Style: Italian Gueuze with Nebbiolo Grapes
Brewed in: 2013
From: Torino, Italy
Distributer’s Note: “Loverbeer’s tribute to a Gueuze, a 3 year blend of their Biere du Lambic (2009, 2010, 2011) along with the addition of 2012 Nebbiolo grapes that were used for Barolo wine. Biere du Lambic is their base for Beerbrugna without the plums.”
Brewery’s Note: “This beer is fermented with the grapes used to make Barolo wine. While it is blended, it does not qualify as a gueuze.”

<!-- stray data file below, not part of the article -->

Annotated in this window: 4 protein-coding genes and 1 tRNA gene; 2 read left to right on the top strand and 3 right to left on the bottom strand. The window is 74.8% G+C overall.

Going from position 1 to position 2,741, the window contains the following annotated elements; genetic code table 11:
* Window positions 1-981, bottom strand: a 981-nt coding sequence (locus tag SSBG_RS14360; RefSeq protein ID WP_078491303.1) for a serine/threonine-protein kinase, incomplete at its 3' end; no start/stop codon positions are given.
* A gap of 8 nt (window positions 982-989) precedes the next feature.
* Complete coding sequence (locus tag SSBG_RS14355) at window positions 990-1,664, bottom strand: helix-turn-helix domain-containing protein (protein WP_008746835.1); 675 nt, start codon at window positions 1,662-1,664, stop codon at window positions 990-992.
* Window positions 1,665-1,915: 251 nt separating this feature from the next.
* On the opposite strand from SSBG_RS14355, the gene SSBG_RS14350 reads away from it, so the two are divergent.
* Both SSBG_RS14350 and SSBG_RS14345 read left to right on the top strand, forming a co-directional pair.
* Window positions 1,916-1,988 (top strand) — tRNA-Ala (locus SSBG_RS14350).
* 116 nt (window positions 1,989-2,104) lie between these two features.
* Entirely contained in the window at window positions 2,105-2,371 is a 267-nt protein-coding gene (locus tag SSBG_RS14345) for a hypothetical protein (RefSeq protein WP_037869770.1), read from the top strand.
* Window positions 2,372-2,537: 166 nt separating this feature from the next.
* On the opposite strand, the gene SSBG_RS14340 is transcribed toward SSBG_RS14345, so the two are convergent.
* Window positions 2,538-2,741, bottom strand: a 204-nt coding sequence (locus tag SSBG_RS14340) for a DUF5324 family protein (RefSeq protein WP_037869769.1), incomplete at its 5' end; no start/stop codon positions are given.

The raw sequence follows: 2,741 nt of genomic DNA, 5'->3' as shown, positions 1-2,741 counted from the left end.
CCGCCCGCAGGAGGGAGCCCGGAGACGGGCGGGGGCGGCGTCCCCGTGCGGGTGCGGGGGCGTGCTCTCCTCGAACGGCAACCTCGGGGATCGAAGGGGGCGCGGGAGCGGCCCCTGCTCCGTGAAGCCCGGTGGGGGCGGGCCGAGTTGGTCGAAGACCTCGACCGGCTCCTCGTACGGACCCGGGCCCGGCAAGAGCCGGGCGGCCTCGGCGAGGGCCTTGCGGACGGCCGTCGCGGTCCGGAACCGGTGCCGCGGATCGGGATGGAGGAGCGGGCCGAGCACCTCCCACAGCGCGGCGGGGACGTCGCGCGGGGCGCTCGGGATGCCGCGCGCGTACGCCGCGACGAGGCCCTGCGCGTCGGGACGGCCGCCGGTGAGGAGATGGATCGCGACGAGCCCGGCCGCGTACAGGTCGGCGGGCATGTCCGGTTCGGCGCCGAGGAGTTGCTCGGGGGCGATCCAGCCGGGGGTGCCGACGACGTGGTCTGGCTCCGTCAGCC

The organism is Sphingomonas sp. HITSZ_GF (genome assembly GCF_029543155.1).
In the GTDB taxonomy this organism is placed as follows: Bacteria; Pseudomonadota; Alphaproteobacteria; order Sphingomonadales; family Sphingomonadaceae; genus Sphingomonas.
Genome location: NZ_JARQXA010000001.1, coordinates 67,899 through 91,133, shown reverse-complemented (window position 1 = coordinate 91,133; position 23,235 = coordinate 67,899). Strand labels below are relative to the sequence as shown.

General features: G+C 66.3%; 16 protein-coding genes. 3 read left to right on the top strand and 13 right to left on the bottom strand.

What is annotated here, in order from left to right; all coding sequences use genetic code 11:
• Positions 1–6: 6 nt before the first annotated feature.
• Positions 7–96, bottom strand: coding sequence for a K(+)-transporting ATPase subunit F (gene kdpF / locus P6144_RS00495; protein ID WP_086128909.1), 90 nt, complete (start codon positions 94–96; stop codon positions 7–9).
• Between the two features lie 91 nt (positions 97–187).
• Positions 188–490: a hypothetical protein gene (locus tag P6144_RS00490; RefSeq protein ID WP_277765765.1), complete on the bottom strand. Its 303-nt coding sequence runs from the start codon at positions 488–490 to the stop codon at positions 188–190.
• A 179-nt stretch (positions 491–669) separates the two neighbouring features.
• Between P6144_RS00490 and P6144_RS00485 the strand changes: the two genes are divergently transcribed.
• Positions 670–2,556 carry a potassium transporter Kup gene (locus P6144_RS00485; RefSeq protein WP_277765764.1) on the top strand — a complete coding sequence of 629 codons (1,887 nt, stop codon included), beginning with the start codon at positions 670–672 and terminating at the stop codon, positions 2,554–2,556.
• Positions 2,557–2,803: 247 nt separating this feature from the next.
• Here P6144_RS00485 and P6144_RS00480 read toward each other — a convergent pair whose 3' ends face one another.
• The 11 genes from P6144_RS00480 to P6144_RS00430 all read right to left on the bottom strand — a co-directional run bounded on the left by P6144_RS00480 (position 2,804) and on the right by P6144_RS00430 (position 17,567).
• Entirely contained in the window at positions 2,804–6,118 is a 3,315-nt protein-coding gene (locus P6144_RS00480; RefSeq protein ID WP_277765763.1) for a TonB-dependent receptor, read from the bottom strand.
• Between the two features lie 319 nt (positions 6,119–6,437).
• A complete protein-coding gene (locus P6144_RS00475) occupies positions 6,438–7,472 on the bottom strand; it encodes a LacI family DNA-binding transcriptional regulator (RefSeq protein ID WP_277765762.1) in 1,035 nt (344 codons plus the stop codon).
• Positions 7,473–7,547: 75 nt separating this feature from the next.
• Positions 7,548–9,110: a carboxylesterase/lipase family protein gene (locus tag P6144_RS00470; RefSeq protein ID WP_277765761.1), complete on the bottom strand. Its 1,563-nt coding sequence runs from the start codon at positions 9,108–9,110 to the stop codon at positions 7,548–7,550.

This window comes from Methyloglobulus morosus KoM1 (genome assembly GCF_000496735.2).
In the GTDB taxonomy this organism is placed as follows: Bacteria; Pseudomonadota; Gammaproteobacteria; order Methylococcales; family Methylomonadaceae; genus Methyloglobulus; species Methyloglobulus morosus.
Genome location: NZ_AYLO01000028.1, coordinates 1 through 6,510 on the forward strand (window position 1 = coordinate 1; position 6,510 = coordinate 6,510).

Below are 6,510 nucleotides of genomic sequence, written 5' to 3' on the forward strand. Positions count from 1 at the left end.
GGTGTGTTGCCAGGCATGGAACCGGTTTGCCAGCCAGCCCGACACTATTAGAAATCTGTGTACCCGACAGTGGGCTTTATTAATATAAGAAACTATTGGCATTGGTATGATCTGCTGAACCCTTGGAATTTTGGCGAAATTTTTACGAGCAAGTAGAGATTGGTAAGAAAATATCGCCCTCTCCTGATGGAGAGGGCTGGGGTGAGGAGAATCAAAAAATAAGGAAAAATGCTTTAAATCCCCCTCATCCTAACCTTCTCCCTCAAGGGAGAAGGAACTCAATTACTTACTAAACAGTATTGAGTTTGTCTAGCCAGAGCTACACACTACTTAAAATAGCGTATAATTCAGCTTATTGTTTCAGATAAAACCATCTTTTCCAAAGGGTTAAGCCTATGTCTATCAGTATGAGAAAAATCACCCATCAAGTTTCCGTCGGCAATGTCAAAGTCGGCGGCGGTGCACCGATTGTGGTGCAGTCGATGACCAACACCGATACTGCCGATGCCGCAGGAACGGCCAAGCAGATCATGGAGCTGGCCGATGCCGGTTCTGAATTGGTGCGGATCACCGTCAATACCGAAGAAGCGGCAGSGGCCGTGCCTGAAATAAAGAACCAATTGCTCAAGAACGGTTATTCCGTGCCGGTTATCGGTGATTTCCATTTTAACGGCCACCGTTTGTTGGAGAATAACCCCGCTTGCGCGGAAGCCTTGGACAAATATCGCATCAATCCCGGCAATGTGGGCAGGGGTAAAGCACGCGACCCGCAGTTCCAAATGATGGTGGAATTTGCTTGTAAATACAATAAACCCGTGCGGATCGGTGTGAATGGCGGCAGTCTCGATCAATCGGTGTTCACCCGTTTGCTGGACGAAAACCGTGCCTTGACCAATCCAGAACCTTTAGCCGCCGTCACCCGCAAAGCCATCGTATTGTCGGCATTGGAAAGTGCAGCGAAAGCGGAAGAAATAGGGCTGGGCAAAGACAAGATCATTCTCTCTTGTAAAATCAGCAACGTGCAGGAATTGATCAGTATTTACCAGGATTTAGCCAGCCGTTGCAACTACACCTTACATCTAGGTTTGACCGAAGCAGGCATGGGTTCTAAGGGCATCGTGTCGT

The beer pours a rosy amber, almost like a blush wine, though it takes on a dark murkiness in the glass, which is distinctly beerish. The beer forms a small, spritz of soapy bubbles that quickly fizzle away to a scrim. In body, the beer is translucent and clean, but slightly murky and dark. The more I look at the beer, the more it takes on the color of a dark pink ruby. On the nose, the beer smells of a vinous tartness that mellows into a berry blast with hay and barnyard alongside pennies. As it warms, the beer takes a touch more horse blanket character into the nose, and I start to get more and more metallic penny scents. On the tongue, the beer tastes tart and acidic, mellowing into a fruity sweetness with some structured tannic bitters and more acidity. The finish is sweet with a touch of tannic bitters. In flavor, the beer (as my ladylove put it) tastes of Dimetapp grape pops. It begins as a funky, tart lambic blending citrus acidity with touches of grass, hay, and horse blanket. These flavors transition towards sweet grape soda as the sip progresses, bringing in touches of smooth oak barrel and vanilla (though they never fully assert themselves). The finish is a bit like a cheap red wine blended with a middle of the road gueuze. I get hints of red berry character mingling with a ghost of oak roast, and then a nice splash of funky citrus. The aftertaste is that of grape juice with a touch of oak tannin. Throughout the sip, however the penny character lingers and gives the mouth an odd twinge. As the beer warms, the barrel becomes more apparent in the finish, lending an almond flavoring with subtle vanilla and herbs, which I find rather delicious. In the mouth, the beer feels medium + bodied with a tingling effervescence, though little to no noticeable carb, oddly enough. The tongue is left slightly astringent from the oak/grape tannin, while spittle builds towards the back of the throat and a thinner sheen covers the mouth. There is a slight lip smacking feel to the beer as a whole, which is nice. Overall, this is another odd beer. The penny character is a bit too much, but I’m really enjoying the beer as it warms. It is still a little subtle in overall flavor, and to be honest, I had very high hopes for this beer. It’s not perfect, but it tastes nice. The real problem with this beer is that it’s an import, and that the cost of a small bottle is astronomic. It’s a good beer, but it’s not worthy of its price point. If you do purchase it, however, let it warm before you sip it. I liked it more and more as it breathed.